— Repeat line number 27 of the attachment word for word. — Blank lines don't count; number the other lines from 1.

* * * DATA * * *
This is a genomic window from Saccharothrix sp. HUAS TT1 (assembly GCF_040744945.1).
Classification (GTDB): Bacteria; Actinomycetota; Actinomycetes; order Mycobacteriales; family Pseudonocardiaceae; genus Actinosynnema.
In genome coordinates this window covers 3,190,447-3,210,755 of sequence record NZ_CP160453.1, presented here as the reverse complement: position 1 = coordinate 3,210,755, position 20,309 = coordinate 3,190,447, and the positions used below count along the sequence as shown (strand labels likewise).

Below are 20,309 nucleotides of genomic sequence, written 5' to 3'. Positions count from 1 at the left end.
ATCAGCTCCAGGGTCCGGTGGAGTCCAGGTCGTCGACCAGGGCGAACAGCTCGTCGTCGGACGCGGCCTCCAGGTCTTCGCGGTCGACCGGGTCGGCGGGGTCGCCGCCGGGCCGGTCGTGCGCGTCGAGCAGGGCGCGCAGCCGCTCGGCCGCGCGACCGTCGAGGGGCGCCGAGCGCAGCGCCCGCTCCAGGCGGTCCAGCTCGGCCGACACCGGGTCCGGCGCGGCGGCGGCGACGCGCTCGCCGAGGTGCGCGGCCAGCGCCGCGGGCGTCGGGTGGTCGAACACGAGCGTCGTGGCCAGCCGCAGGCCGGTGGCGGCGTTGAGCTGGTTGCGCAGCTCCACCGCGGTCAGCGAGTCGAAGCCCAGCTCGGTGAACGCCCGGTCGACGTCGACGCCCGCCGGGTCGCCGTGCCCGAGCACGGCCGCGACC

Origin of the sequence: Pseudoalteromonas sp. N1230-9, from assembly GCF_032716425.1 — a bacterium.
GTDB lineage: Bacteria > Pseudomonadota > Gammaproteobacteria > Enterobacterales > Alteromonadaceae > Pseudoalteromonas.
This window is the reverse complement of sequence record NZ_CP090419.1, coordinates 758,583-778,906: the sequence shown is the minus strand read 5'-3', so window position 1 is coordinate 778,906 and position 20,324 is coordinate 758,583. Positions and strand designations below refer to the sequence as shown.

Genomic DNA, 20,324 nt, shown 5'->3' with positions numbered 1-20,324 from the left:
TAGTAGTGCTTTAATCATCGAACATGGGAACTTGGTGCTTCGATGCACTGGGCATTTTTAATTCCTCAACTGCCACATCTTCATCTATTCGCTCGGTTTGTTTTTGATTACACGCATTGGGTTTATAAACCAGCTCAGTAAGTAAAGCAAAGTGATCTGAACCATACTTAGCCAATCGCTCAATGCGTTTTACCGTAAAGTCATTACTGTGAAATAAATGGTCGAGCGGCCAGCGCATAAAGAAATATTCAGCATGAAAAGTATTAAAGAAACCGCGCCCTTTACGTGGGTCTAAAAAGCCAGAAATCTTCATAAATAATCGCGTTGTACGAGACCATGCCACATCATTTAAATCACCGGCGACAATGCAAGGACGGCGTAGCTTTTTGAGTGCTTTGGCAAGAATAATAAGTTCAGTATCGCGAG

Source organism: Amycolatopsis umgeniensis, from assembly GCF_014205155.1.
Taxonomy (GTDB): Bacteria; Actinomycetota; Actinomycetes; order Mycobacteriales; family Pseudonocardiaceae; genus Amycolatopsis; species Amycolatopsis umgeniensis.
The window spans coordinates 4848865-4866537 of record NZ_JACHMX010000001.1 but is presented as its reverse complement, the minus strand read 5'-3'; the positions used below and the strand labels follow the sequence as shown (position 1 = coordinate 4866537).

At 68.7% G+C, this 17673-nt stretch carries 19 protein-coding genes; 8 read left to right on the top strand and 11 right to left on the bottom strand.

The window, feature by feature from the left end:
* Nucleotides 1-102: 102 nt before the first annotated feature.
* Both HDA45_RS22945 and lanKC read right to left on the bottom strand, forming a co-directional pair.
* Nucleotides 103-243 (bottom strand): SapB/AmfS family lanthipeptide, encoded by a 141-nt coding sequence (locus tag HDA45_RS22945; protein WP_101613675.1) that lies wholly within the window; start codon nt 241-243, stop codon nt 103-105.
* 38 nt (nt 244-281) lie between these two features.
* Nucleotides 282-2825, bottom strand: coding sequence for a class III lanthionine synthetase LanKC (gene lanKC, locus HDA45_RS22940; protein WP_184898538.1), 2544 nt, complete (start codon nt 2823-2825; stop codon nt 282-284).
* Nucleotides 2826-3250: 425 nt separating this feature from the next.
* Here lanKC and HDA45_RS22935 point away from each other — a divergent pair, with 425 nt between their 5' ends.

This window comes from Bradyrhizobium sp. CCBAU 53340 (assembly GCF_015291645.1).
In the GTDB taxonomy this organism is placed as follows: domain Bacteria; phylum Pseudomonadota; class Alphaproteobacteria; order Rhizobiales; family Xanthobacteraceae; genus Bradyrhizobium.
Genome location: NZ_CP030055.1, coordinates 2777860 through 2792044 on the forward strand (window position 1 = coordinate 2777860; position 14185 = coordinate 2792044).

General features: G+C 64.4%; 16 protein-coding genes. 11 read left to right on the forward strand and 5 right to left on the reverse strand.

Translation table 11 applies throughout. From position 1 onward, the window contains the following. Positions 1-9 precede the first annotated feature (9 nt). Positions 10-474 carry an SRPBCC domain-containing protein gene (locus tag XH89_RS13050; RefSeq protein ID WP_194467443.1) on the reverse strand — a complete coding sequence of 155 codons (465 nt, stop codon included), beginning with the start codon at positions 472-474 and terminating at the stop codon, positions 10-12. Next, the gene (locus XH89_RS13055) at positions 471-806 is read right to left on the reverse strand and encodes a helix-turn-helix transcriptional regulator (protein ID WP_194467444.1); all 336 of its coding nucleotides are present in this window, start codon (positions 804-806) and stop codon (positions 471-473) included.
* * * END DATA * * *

Translation table 11 applies throughout. From position 1 onward, the window contains the following. Positions 1-9 precede the first annotated feature (9 nt). Positions 10-474 carry an SRPBCC domain-containing protein gene (locus tag XH89_RS13050; RefSeq protein ID WP_194467443.1) on the reverse strand — a complete coding sequence of 155 codons (465 nt, stop codon included), beginning with the start codon at positions 472-474 and terminating at the stop codon, positions 10-12. Next, the gene (locus XH89_RS13055) at positions 471-806 is read right to left on the reverse strand and encodes a helix-turn-helix transcriptional regulator (protein ID WP_194467444.1); all 336 of its coding nucleotides are present in this window, start codon (positions 804-806) and stop codon (positions 471-473) included.